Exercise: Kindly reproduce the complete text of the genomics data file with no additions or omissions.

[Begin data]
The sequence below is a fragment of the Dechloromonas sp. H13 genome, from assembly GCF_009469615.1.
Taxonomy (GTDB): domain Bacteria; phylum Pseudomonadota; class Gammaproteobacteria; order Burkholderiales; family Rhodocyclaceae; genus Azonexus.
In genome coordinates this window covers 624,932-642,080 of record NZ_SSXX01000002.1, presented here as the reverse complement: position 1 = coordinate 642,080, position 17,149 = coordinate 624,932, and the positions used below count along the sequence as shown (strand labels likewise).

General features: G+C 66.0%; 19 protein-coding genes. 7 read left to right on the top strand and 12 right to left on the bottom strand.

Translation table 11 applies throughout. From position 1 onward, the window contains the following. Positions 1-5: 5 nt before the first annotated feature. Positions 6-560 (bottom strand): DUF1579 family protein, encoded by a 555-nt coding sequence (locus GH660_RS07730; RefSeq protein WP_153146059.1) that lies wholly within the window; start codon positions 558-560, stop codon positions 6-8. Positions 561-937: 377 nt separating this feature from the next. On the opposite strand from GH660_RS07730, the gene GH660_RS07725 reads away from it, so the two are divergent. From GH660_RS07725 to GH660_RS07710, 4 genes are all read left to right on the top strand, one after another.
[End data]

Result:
The sequence below is a fragment of the Dechloromonas sp. H13 genome, from assembly GCF_009469615.1.
Taxonomy (GTDB): domain Bacteria; phylum Pseudomonadota; class Gammaproteobacteria; order Burkholderiales; family Rhodocyclaceae; genus Azonexus.
In genome coordinates this window covers 624,932-642,080 of record NZ_SSXX01000002.1, presented here as the reverse complement: position 1 = coordinate 642,080, position 17,149 = coordinate 624,932, and the positions used below count along the sequence as shown (strand labels likewise).

General features: G+C 66.0%; 19 protein-coding genes. 7 read left to right on the top strand and 12 right to left on the bottom strand.

Translation table 11 applies throughout. From position 1 onward, the window contains the following. Positions 1-5: 5 nt before the first annotated feature. Positions 6-560 (bottom strand): DUF1579 family protein, encoded by a 555-nt coding sequence (locus GH660_RS07730; RefSeq protein WP_153146059.1) that lies wholly within the window; start codon positions 558-560, stop codon positions 6-8. Positions 561-937: 377 nt separating this feature from the next. On the opposite strand from GH660_RS07730, the gene GH660_RS07725 reads away from it, so the two are divergent. From GH660_RS07725 to GH660_RS07710, 4 genes are all read left to right on the top strand, one after another.